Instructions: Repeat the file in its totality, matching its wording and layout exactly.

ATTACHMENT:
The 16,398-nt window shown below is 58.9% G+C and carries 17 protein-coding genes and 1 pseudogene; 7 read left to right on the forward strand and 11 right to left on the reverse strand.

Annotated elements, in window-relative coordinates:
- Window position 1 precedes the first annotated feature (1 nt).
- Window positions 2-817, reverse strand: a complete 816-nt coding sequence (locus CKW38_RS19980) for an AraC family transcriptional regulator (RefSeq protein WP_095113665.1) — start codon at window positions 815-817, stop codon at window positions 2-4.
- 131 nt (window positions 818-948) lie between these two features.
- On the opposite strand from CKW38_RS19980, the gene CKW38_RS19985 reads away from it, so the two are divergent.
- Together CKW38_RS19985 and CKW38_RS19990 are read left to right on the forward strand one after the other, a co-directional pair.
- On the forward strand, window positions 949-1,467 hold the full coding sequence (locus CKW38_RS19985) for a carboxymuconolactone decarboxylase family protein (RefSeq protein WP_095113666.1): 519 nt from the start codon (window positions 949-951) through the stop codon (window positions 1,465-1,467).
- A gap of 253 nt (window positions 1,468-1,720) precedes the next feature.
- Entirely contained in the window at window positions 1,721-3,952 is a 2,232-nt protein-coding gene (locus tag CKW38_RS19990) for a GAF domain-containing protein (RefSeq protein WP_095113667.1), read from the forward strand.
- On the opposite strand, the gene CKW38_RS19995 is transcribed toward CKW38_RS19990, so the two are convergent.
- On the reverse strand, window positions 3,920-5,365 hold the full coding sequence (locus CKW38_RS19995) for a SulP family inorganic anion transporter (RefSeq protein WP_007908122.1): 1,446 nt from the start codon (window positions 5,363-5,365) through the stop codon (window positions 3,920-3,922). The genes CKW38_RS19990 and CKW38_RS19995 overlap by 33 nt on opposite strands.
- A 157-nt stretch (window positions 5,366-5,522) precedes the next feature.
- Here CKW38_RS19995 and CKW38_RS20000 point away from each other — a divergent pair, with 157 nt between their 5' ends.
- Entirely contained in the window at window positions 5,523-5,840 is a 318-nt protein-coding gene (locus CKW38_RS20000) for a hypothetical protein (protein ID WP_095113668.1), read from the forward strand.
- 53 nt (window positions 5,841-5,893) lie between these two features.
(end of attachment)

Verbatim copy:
The 16,398-nt window shown below is 58.9% G+C and carries 17 protein-coding genes and 1 pseudogene; 7 read left to right on the forward strand and 11 right to left on the reverse strand.

Annotated elements, in window-relative coordinates:
- Window position 1 precedes the first annotated feature (1 nt).
- Window positions 2-817, reverse strand: a complete 816-nt coding sequence (locus CKW38_RS19980) for an AraC family transcriptional regulator (RefSeq protein WP_095113665.1) — start codon at window positions 815-817, stop codon at window positions 2-4.
- 131 nt (window positions 818-948) lie between these two features.
- On the opposite strand from CKW38_RS19980, the gene CKW38_RS19985 reads away from it, so the two are divergent.
- Together CKW38_RS19985 and CKW38_RS19990 are read left to right on the forward strand one after the other, a co-directional pair.
- On the forward strand, window positions 949-1,467 hold the full coding sequence (locus CKW38_RS19985) for a carboxymuconolactone decarboxylase family protein (RefSeq protein WP_095113666.1): 519 nt from the start codon (window positions 949-951) through the stop codon (window positions 1,465-1,467).
- A gap of 253 nt (window positions 1,468-1,720) precedes the next feature.
- Entirely contained in the window at window positions 1,721-3,952 is a 2,232-nt protein-coding gene (locus tag CKW38_RS19990) for a GAF domain-containing protein (RefSeq protein WP_095113667.1), read from the forward strand.
- On the opposite strand, the gene CKW38_RS19995 is transcribed toward CKW38_RS19990, so the two are convergent.
- On the reverse strand, window positions 3,920-5,365 hold the full coding sequence (locus CKW38_RS19995) for a SulP family inorganic anion transporter (RefSeq protein WP_007908122.1): 1,446 nt from the start codon (window positions 5,363-5,365) through the stop codon (window positions 3,920-3,922). The genes CKW38_RS19990 and CKW38_RS19995 overlap by 33 nt on opposite strands.
- A 157-nt stretch (window positions 5,366-5,522) precedes the next feature.
- Here CKW38_RS19995 and CKW38_RS20000 point away from each other — a divergent pair, with 157 nt between their 5' ends.
- Entirely contained in the window at window positions 5,523-5,840 is a 318-nt protein-coding gene (locus CKW38_RS20000) for a hypothetical protein (protein ID WP_095113668.1), read from the forward strand.
- 53 nt (window positions 5,841-5,893) lie between these two features.